-Cinderella teams.  Because, really, the Arizona Cardinals were in the Super Bowl.  Like it.

-Great divisions and terrible divisions.  The NFC South and NFC East were monsters.  The AFC West was a joke.  Did anybody win the NFC North this year?  I'd rather have everybody pretty equal - not one or two dominant divisions and one or two pathetic divisions (see: AFC East, 2007).  Hate it.

-Midseason coach firings.  RaidersRams49ers.  Those kinds of things need to be done, but don't do it right after a game.  Hate it.

-Dumb arguments.  I realize the Patriots have "no running game" and their backs are "scrubs", but they finished 6th in rushing, so maybe they know what they're doing.

-Sudden death overtime.  Like it (and my Patriots were victims to the cointoss...)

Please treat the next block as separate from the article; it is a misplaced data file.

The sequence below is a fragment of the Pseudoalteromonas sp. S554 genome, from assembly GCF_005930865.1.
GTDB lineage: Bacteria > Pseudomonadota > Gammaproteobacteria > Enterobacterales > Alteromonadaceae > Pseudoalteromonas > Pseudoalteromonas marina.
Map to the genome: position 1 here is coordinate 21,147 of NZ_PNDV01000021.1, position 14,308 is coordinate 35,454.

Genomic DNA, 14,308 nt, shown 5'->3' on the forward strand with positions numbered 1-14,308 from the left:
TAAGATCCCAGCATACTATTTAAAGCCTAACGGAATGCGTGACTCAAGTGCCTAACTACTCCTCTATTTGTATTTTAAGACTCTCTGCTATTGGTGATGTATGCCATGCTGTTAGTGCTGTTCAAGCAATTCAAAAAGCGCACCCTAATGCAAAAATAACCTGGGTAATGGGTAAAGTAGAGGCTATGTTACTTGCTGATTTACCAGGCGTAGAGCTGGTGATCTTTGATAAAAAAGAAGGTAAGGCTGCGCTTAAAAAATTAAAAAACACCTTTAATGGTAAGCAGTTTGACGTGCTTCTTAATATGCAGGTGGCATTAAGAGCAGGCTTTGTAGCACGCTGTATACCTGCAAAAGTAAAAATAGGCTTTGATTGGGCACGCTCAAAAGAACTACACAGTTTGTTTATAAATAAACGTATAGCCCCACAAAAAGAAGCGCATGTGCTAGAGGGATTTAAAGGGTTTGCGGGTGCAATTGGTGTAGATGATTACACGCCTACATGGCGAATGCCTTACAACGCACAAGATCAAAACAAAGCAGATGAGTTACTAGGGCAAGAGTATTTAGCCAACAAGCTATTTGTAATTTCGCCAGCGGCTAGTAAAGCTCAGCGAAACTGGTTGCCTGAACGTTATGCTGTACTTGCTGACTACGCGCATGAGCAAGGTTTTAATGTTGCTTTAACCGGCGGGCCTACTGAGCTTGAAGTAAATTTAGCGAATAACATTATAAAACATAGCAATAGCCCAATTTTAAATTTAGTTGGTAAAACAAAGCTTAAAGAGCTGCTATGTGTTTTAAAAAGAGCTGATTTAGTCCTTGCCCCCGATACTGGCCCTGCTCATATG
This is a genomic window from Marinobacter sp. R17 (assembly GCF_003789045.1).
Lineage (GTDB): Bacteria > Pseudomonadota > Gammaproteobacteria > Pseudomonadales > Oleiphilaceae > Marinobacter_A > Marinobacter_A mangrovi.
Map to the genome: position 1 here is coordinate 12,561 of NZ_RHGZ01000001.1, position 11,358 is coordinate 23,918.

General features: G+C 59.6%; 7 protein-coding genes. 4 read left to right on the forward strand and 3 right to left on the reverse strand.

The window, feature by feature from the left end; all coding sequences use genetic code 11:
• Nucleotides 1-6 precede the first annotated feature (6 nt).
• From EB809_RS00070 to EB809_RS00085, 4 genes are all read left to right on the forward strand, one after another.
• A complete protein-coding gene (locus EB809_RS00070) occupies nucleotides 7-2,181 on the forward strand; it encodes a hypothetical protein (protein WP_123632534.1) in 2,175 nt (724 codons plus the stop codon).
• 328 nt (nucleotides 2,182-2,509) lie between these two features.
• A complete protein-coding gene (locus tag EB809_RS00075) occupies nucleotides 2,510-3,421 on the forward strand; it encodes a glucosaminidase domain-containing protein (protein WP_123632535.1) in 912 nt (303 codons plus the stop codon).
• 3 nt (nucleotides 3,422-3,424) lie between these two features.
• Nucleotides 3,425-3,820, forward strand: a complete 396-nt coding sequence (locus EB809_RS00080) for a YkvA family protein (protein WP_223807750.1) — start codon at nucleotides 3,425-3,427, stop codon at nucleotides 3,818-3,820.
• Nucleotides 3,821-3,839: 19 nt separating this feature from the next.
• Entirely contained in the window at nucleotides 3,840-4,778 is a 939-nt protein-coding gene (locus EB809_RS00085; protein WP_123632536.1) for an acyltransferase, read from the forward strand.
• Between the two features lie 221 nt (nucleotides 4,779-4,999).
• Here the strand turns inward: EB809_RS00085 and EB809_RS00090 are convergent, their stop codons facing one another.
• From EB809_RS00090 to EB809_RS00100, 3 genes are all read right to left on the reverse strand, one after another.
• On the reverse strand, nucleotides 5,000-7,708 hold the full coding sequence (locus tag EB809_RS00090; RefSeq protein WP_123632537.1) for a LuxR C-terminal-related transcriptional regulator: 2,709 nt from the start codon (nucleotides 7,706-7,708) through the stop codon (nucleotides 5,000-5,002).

All of that being said, it was certainly an interesting year.  No matter which of the two teams won the Super Bowl, we were guaranteed to make history - either Arizona won their first, or Pittsburgh won their 6th.  Wow.  Six trophies.  I'm confident New England has a team capable of getting there, but it'll be no easy task.  After all, it took Pittsburgh about forty years to make the playoffs.  Their six trophy was won about 35 years after their first.  It's impressive how consistent they can be (although, I still say the Dallas Cowboys are the best NFL franchise, but I digress).  We had teams come out of nowhere to contend, like the Dolphins and the Falcons.  How about those turnarounds?  We had teams drop (how about those unbeatable Giants?).  A team not named the Seattle Seahawks won the NFC Worst, er, West.  Really.  We had a team not named the New England Patriots win the AFC East, and the Titans won the AFC South. And I could finally get time away from battling Bong Show (anybody seen him around lately?) in the Brady vs Manning debate.  Now it's Kurt Warner vs Ben Roethlisberger (which I don't think is the same argument, despite people relating Roethlisberger to Brady in that he just wins while not necessarily doing much...)